FS94-05-019.pdf

AAAI Conferences

Priority queues A*, admissibility, monotonicity, and informedness Iterative deepening A* Beam search Two-person games Mini-Max and alpha-beta 70 Weeks 7 & 8: Architectures for AI Problem Solving (L&S, ch5) Recursive specification for queues, stacks, and priority queues The production system The blackboard Planning and Triangle Tables Weeks 9 & 10: PROLOG The PROLOG environment Relational specifications and rule based constraints Abstract data types in PROLOG Graph search with the production system A PROLOG planner Weeks 11 & 12: The Rule Based Exvert System (L&S, ch 8) Production system based search Rule stacks and "why" queries, proof trees and "how" queries Models of inductive reasoning The Stanford Certainty Factor algebra Knowledge engineering Tieresias, a knowledge based editor Week 13: Building a Rule Based Expert System in PROLOG (L&S, ch 13) Meta-predicates in PROLOG The role of a meta-interpreter: PROLOG in PROLOG Rule-stacks, proof-trees, and certainty factor algebras in PROLOG Exshell, a back-chaining rule interpreter in PROLOG Week 14: Introduction of Structured AI Representational Schemes (L&S, ch


Development and Deployment of a Disciple Agent for Center of Gravity Analysis

AAAI Conferences

This paper presents new significant advances in the Disciple approach for building knowledge-based systems by subject matter experts. It describes the innovative application of this approach to the development of an agent for the analysis of strategic centers of gravity in military conflicts. This application has been deployed in several courses at the US Army War College, and its use has been evaluated. The presented results are those of a multifaceted research and development effort that synergistically integrates research in Artificial Intelligence, Center of Gravity analysis, and practical deployment of an agent into Education.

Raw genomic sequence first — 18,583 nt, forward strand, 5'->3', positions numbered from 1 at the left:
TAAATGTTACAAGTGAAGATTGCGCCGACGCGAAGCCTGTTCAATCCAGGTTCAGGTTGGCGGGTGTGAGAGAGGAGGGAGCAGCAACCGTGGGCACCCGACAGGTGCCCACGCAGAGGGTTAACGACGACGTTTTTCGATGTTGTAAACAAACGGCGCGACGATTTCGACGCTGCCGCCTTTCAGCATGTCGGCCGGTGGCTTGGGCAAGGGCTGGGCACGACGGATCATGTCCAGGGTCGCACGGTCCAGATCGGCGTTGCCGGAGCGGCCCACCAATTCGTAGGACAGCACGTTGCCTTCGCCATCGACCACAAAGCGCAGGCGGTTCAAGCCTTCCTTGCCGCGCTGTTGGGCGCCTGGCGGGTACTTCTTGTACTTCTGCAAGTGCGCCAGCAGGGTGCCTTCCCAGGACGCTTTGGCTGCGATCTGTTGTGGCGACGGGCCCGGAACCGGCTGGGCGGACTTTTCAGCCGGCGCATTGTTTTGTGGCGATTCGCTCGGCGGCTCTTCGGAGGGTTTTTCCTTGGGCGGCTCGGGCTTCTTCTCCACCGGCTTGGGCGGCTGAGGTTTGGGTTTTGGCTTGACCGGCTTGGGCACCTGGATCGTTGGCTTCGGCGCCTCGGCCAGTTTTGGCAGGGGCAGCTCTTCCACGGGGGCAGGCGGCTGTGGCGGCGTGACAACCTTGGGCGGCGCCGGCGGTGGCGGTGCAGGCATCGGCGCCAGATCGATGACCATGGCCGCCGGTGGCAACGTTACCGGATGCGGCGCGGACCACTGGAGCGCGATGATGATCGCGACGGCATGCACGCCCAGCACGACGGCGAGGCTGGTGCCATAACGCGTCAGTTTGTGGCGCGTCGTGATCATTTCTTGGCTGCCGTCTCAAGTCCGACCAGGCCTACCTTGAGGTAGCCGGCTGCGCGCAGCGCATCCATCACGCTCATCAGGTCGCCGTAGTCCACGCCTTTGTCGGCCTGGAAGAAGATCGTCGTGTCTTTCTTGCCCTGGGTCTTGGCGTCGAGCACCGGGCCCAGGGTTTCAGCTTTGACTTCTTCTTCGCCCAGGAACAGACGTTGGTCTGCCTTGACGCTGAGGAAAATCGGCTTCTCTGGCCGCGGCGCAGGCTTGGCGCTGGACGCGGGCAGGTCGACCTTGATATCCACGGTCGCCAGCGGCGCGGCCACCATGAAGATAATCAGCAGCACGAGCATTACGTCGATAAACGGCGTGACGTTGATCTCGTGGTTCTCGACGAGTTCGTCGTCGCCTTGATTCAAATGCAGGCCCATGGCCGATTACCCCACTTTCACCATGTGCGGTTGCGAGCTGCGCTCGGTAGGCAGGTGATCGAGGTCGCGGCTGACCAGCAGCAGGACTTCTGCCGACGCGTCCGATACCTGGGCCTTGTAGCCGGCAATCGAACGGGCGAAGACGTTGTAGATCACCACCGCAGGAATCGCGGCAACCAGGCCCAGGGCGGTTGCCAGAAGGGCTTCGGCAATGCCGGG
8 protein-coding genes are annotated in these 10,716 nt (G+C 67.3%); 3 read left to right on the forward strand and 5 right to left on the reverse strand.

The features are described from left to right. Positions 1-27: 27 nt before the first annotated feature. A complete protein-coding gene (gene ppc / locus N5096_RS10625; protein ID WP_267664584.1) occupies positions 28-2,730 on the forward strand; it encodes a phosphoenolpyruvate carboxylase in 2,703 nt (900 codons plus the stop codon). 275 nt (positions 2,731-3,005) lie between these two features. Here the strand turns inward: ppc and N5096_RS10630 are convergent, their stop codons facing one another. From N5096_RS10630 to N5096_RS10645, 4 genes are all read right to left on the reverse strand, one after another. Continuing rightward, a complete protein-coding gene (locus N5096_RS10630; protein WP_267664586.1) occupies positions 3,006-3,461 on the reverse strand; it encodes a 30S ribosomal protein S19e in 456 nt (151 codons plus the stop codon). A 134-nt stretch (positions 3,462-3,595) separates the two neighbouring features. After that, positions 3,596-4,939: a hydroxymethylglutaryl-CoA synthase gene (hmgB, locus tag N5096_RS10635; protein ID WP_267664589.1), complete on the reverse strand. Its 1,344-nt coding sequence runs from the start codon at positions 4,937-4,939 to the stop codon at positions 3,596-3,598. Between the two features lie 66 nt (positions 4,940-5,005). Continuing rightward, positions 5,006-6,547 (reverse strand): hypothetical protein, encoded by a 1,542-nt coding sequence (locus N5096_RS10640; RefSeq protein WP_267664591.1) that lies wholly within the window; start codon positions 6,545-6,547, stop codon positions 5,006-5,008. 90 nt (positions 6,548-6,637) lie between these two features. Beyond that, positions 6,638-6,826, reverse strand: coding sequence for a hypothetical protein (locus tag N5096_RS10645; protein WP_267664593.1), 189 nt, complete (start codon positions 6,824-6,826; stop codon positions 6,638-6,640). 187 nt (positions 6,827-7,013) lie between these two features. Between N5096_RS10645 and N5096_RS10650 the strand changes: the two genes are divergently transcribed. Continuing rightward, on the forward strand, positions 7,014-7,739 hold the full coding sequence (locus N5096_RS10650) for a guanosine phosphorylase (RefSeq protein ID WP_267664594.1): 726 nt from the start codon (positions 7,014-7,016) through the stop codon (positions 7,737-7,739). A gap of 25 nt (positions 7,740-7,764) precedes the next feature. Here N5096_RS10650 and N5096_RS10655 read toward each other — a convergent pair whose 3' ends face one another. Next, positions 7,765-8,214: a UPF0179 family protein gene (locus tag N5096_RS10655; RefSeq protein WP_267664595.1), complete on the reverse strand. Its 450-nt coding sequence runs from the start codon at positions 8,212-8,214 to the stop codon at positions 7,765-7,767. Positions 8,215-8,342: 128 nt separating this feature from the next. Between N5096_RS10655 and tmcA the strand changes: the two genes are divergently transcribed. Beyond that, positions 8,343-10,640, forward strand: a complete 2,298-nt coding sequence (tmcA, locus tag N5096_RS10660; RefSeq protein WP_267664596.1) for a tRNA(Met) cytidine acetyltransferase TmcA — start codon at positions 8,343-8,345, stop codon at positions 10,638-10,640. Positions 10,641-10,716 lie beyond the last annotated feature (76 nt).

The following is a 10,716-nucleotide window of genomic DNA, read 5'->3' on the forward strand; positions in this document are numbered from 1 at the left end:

Development and Deployment of a Disciple Agent for Center of Gravity Analysis

AAAI Conferences

This paper presents new significant advances in the Disciple approach for building knowledge-based systems by subject matter experts. It describes the innovative application of this approach to the development of an agent for the analysis of strategic centers of gravity in military conflicts. This application has been deployed in several courses at the US Army War College, and its use has been evaluated. The presented results are those of a multifaceted research and development effort that synergistically integrates research in Artificial Intelligence, Center of Gravity analysis, and practical deployment of an agent into Education.


Backward Model Tracing: An Explanation-Based Approach for Reconstructing Student Reasoning

AAAI Conferences

An original methodology, called backward model tracing to model student performance which features a profitable integration of the bug collection and bug construction techniques is presented. This methodology has been used for building the modelling module of a new version of ET (English Tutor), an ITS aimed at supporting the learning of the English verb system. Backward model tracing is based on the idea of analyzing the reasoning process of the student by reconstructing, step by step and in reverse order, the chain of reasoning (s)he has followed in giving his/her answer. In order to do this, both correct domain specific knowledge and a catalogue of stereotyped errors (mahules) are utilized. When the system is unable to explain the student behavior by exploiting its previous knowledge, new malrules are generated dynamically, by utilizing explanation-based learning techniques. The overall process is based on a deep modelling of the student problem solving and the discrimination among possible explicative hypotheses about the reasons underlying the student behavior is carried on nonmonotonically through a truth maintenance system. The proposed approach has been fully implemented in a student modelling module developed in PROLOG.